How to Build a Beehive
Start your beekeeping hobby by building this Langstroth beehive. It is much easier than you think.
IntroductionBeekeeping is the maintenance of bee colonies for the purpose of collecting their honey, beeswax, flower pollination and more. Modern beekeeping attempts to revert to a less industrialized way of obtaining honey by utilizing smaller colonies, usually between 10,000 and 30,000 bees and the whole operation is based around the hive. Below we will teach you how to build a Langstroth hive which is common to North American and Australian beekeeping. This particular type of hive is customizable to the size of your colony which means you don’t need to build and plan out everything at the beginning of the journey. You can keep building and adding depending on how many bees you want. Below we will describe the parts of the Langstroth beehive and the functions of each.
- dado stack
- Hand saw
- Miter saw
- Table saw
- Tin snips
- 1-1/2” trim-head screws
- 1-1/4” trim-head screws
- 1/4” plywood
- 1x10 board
- 1x2 board
- 1x3 board
- 2" trim-head screws
We talked with Gary S. Reuter, an apiculture technician in the University of Minnesota’s Department of Entomology, and he flooded us with great information about beekeeping and hives. He strongly recommends that beginner beekeepers take a few classes or read up on beginning beekeeping. Gary, along with some of his colleagues at the University of Minnesota, has written a comprehensive guide to beekeeping in northern climates.
Parts of the Beehive (From Bottom – Up)
Bottom Board/Floor: This is the base of the beehive. As you continue to build up, you’ll realize that you don’t want the bees to get out of the top of the hive. This is their only exit.
Entrance Reducer: An entrance reducer is a cleat used to adjust the size of the hive’s entrance and controls ventilation and temperature during cooler months. You won’t fasten this small piece to the rest of the assembly but rather use it as an optional accessory. They are used more frequently during the winter months when other animals, such as mice, will try to enter the hive for warmth. During the summer, especially at the height of nectar flow, you can remove it to maximize honey production.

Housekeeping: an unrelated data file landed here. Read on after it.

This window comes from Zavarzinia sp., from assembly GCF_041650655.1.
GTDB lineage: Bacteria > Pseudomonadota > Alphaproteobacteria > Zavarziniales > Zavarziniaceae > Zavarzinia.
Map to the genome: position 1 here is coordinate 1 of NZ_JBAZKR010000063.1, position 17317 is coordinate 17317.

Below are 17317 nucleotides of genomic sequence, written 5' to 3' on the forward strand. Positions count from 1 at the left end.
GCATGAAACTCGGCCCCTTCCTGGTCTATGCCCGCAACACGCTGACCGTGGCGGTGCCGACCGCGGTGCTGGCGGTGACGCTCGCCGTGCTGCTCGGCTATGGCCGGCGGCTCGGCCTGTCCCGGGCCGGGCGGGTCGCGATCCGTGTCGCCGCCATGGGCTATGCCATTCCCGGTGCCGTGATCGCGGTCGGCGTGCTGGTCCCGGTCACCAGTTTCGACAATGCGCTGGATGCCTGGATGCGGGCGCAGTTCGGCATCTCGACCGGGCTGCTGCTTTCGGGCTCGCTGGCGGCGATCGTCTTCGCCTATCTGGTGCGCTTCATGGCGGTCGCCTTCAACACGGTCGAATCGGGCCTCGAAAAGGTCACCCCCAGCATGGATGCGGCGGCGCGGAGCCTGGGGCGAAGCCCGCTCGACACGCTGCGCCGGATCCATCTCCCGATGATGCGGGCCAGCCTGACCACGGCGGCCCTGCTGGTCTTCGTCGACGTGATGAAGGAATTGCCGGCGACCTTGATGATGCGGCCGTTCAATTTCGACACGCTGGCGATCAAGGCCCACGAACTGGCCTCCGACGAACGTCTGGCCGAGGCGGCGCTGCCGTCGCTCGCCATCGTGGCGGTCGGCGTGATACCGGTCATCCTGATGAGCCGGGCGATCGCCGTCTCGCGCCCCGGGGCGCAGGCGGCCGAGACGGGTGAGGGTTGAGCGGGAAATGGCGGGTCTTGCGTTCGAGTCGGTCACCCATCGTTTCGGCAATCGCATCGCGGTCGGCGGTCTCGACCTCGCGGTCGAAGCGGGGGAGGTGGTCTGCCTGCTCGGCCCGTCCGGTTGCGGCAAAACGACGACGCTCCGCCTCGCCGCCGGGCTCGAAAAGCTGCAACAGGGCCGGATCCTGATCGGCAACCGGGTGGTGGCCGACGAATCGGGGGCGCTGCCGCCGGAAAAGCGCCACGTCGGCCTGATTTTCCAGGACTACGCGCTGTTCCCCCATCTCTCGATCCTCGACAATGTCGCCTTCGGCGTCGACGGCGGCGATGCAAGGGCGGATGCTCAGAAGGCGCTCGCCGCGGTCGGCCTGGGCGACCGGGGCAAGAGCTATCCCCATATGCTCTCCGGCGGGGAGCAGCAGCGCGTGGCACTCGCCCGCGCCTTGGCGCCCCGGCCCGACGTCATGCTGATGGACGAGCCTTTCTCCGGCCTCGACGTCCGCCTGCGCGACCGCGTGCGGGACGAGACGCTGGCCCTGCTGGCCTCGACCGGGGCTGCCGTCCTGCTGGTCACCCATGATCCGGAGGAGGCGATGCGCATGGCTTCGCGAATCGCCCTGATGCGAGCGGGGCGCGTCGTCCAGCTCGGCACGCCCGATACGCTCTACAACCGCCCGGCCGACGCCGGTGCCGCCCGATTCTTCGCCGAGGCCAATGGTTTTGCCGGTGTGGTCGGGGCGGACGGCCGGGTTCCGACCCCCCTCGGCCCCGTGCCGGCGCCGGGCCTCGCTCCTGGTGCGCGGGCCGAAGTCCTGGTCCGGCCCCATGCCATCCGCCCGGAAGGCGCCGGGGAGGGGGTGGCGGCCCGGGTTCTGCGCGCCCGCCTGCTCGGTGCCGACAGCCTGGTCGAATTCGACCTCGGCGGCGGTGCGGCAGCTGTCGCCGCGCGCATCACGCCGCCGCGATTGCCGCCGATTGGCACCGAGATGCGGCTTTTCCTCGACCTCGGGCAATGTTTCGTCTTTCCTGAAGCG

Hive Bodies/Deep Super: Hive Bodies are the boxes where the bees live. The hive bodies contain the comb frames. The height is standardized at 9-1/4 in. which makes building one out of dimensional lumber very easy. You can have two deep hive bodies (one for the brood or family, one for the food) and then continue with the honey supers (see below) above. In cold weather locations, a bee colony can survive with only one deep hive body. We added foil tape to the rabbets on these boxes. Gary told us that the foil tape isn’t necessary, adding “I like a piece of metal in the rabbet. It doesn’t necessarily make the frames come out easier, but it makes it easier to scrape the wax and propolis (a resin-like material) from the rabbet when the frames are out. The metal protects the wood from getting scraped away.”
Queen Excluder: This part is only used during honey season. The queen bee isn’t involved with the actual production of honey, so you place the queen excluder between the brood and honey production. There are slits to let colony bees through but not the queen. Excluders come in plastic or metal.
For the plastic one we used, click here.
Honey Super: This is where the surplus honey is collected. This is your honey, the stuff you can harvest from the bees. You need to leave the honey in the deep hive bodies for the bees to survive. Supers are identical in design to the deep hive bodies but are slightly shallower. The typical sizes are 5-3/4 in. tall or 6-5/8 in. tall, known as an Illinois super. You’ll only need one honey super during your first season of beekeeping but can add two or three for the upcoming seasons.
Frames: Bees build their honeycomb into the frames. You can easily inspect and work on the frames because they’re removable. You will often see frame ends have a taper in them. We decided to not use a taper but if you want to, cut 1/8-in. from each edge of the part [what part?] with a jigsaw. As Gary Reuter told us, “The wider part at the top is to make them space correctly by just pushing them together. The narrow part allows the bees to walk through.” Each frame needs a single sheet of beeswax foundation. Foundations come in three sizes, corresponding to the different depths of hive bodies and supers. Beeswax foundations are delicate and tough to work with at first, so be patient. By the third frame, you’ll be a master. Many beekeepers now use plastic foundations.
Click here to find the beeswax foundations that we used.
Buy plastic foundations from Amazon here.